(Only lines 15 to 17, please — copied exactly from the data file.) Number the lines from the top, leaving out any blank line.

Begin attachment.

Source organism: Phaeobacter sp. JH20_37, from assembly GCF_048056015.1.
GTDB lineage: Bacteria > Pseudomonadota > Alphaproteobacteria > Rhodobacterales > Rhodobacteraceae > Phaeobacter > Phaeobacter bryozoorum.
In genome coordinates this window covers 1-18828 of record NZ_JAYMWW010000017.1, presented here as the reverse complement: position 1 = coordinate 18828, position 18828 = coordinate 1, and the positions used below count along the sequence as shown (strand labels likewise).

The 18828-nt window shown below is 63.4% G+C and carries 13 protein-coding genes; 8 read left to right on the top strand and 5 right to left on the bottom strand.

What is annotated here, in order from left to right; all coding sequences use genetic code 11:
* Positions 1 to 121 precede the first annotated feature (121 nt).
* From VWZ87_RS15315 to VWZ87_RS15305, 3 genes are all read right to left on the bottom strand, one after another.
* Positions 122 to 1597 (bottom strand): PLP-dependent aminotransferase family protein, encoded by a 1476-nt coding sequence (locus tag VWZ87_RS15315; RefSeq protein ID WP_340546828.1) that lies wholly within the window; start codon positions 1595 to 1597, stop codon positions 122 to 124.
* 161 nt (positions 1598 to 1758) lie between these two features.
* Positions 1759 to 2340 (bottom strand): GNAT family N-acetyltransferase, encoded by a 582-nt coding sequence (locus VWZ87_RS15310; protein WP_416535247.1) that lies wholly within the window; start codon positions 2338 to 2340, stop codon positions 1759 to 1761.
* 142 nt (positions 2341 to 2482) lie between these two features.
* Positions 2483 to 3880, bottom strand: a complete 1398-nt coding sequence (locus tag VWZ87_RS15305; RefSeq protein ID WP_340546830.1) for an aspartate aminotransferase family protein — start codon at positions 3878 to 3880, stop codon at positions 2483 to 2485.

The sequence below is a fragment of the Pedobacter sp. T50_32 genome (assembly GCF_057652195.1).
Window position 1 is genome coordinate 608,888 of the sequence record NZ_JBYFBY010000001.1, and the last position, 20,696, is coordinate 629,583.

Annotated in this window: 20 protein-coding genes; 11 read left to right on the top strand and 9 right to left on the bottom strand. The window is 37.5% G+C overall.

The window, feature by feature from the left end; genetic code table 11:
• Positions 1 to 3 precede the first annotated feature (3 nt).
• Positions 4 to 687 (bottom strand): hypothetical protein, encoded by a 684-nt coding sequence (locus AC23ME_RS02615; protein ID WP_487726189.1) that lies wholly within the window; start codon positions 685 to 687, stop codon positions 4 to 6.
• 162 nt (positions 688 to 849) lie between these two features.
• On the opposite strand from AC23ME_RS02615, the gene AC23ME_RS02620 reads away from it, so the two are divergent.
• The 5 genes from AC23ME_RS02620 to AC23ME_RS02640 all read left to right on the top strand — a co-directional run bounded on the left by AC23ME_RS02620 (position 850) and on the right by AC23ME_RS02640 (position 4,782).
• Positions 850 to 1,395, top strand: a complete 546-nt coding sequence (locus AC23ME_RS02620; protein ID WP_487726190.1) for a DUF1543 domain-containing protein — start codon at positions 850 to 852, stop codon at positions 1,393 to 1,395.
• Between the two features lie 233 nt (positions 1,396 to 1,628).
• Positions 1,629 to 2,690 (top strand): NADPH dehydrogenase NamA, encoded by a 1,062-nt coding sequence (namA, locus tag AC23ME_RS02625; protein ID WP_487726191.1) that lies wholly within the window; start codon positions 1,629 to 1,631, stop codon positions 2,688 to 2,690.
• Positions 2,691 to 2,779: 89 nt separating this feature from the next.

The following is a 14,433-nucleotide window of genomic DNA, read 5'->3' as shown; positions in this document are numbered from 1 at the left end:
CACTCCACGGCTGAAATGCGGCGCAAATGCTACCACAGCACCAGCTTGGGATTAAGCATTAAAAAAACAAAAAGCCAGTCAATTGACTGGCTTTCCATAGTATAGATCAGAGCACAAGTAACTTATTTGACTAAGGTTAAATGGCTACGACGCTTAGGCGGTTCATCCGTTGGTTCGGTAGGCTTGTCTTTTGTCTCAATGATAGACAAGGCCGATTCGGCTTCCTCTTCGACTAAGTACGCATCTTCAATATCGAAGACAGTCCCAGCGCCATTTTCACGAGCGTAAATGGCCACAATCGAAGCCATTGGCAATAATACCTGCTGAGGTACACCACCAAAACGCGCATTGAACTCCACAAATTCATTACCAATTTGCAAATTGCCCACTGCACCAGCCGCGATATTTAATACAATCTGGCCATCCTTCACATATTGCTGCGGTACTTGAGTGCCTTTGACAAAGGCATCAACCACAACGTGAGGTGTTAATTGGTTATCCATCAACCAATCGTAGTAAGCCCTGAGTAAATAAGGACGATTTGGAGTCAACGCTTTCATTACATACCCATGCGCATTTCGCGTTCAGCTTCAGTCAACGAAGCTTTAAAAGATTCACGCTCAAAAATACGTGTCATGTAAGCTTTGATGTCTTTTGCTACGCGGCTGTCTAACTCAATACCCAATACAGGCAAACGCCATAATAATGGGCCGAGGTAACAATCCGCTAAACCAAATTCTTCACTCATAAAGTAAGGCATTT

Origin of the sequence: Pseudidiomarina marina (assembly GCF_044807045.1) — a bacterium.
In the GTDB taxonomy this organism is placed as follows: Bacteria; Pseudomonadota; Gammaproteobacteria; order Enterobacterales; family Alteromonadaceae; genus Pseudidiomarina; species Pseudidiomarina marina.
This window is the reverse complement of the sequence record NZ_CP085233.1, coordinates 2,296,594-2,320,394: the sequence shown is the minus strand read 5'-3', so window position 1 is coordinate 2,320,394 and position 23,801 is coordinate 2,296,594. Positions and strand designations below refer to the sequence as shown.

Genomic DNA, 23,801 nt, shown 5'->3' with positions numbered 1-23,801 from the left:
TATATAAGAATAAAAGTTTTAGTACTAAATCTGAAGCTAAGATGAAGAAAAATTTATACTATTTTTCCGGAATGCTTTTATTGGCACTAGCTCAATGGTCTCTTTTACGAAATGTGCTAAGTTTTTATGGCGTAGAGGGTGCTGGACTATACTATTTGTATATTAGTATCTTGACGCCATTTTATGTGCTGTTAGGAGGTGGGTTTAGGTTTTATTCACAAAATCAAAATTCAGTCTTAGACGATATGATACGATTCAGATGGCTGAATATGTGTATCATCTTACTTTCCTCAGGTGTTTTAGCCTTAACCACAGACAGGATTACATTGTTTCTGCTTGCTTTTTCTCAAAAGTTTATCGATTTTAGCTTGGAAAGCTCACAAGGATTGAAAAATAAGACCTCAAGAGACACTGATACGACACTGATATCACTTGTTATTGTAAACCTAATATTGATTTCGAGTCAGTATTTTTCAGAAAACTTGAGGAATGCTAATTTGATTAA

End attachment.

Annotated in this window: 20 protein-coding genes; 11 read left to right on the top strand and 9 right to left on the bottom strand. The window is 37.5% G+C overall.

The window, feature by feature from the left end; genetic code table 11:
• Positions 1 to 3 precede the first annotated feature (3 nt).